“And this one will last a lifetime!”
A phrase that can now be attached to TWO monumental events during the illustrious broadcast career of Sam Rosen. His game-ending call on MSG Network on June 14, 1994 as the Rangers captured their first Stanley Cup championship in 54 years, and now Sam’s inclusion in the Hockey Hall of Fame as the 2016 winner of the Foster Hewitt Memorial Award for excellence in hockey broadcasting.
Vin Scully was the face of the Los Angeles Dodgers for the last 67 years. Sam Rosen is the Rangers’ Vin Scully. His energy and passion, as well as his love of the Rangers, has been welcomed into the living rooms of all Blueshirts fans for more than 30 years. First as a backup play-by-play announcer and studio host, and since 1984, as the television voice of the New York Rangers.
Sam has enjoyed great chemistry with all three of his color analysts: two seasons with Phil Esposito, two decades with John Davidson (including the magical spring of 1994), and the last 11 campaigns with Joe Micheletti. Sam and JD were the last local TV broadcasters to call a Stanley Cup Final. Beginning in 1995, the Cup Final has been carried solely on national airwaves.
A couple little-known facts about Sam Rosen: he was one of the original voices of hockey on ESPN. And, he was at the mic during the “Miracle on Ice” in Lake Placid when Team USA upset the Soviets on February 22, 1980, calling the action and filing reports for UPI Radio.
Sam’s love of the Rangers and enthusiasm for the sport of hockey is unmatched. He is just as excited to attend a morning skate prior to a November regular season game as he is for Game 7 of the Stanley Cup Final. He enjoys schmoozing about hockey with team trainers, stick boys, and arena security guards, as much as with star players and head coaches. His plaque at the Hockey Hall of Fame in Toronto will forever be seen by the millions of hockey fans who visit annually. It is surrounded by a myriad of broadcasting legends, including previous recipients Davidson (2009) and long-time Rangers radio analyst (my partner in the booth for seven seasons), Sal “Red Light” Messina (2005).
It was a thrill to attend the induction luncheon in Toronto on Monday, during which long-time Chicago sportswriter Bob Verdi was also honored as the 2016 winner of the Elmer Ferguson Memorial Award (for outstanding hockey journalism). Verdi grew up in New York and was a huge Rangers fan during his childhood. He attended Paul D. Schreiber High School in Port Washington, Long Island, where he succeeded me as sports editor of the “Schreiber Times” by 20-something years. Following a tremendous newspaper career covering hockey, baseball, golf and numerous other sports, Verdi was hired in 2010 as the team historian for the Chicago Blackhawks. He has chronicled three Stanley Cup titles over the last seven years in the Windy City.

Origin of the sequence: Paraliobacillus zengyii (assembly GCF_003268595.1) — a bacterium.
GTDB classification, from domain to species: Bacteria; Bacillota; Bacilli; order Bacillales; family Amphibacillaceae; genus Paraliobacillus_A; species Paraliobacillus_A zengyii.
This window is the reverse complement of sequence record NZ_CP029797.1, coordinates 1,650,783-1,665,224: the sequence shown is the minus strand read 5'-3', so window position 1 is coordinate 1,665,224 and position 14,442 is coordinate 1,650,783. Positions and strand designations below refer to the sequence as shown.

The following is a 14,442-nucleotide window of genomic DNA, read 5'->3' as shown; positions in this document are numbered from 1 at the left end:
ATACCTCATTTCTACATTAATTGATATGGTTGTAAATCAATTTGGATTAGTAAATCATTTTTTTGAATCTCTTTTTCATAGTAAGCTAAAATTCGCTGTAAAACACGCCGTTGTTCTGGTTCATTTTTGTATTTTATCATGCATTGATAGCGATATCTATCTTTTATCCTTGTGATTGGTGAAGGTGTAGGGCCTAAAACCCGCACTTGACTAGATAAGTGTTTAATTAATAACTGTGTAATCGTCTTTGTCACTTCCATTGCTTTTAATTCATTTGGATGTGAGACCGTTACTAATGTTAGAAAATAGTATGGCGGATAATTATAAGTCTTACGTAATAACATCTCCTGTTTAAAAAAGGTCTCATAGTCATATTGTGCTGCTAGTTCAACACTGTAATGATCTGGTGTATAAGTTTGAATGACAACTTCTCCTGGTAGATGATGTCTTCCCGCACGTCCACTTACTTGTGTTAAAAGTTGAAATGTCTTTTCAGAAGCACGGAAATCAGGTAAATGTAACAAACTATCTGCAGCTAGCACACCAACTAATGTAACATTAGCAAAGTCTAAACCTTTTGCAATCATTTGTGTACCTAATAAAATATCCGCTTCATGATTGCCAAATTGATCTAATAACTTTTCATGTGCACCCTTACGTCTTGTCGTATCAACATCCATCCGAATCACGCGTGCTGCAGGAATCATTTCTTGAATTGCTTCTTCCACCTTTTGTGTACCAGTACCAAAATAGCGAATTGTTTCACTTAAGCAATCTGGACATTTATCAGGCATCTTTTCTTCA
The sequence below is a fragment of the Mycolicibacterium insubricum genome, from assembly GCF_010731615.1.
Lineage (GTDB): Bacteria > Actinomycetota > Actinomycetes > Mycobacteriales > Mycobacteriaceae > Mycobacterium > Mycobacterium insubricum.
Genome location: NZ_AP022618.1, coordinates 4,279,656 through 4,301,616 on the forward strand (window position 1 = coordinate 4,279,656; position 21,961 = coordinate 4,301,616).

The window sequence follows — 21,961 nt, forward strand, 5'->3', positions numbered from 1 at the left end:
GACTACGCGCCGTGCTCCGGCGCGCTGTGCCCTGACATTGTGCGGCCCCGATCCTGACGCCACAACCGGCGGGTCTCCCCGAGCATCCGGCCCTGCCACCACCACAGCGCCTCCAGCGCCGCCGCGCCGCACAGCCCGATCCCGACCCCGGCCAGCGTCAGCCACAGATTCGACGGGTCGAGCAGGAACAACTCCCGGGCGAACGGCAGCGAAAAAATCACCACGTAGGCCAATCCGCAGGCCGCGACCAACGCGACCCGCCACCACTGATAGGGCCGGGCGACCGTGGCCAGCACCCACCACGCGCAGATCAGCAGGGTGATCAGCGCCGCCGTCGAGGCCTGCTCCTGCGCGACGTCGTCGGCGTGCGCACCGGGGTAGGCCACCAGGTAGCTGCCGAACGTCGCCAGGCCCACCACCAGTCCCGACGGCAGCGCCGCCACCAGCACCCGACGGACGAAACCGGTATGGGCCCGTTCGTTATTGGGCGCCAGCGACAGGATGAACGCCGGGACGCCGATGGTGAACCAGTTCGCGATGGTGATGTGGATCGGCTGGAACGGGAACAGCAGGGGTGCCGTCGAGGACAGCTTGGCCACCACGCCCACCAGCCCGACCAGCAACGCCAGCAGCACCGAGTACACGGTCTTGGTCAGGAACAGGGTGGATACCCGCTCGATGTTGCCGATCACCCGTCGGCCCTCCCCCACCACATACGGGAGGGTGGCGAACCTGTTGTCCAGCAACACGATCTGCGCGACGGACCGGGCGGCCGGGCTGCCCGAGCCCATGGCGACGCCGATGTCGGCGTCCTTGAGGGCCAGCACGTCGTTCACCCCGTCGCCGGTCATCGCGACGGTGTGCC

A ‘Who’s Who’ of the hockey world attended the ceremony in honor of Rosen and Verdi, including NHL Commissioner Gary Bettman, Deputy Commissioner Bill Daly, Hall of Famers Bobby Hull, Denis Savard, Tony Esposito, Glenn Anderson, Bill Torrey, Jim Devellano, Jim Gregory, Bill McCreary, former Hewitt Award winners Davidson, Bob Miller, Pat Foley, Harry Neale and Chuck Kaiton, hockey writers past and present, including Bob McKenzie, Frank Orr, Frank Brown, Michael Farber, Eric Duhatschek, Scott Morrison, Steve Simmons and Jay Greenberg (many of whom are previous winners of the Ferguson Award), broadcasters Micheletti and John Shannon, and many other hockey executives and dignitaries.
As a teenager, I spent countless nights watching and listening to Sam Rosen call Rangers games. When I entered the world of professional hockey broadcasting in 1990, Sam became a peer who would often offer advice and guidance. For the last 21 years, since the 1995-96 season (my first with the Rangers), he has been a close friend and colleague. We have sat next to each other on hundreds of flights, at lunches, dinners, and numerous other team events, and have enjoyed each other’s company at annual NFL on FOX seminars in Los Angeles over the last two decades.
Congratulations, Sam. You are a huge credit to the Rangers, the sport of hockey, the broadcasting profession, and your friends and family. Enjoy it.
This one will last a lifetime!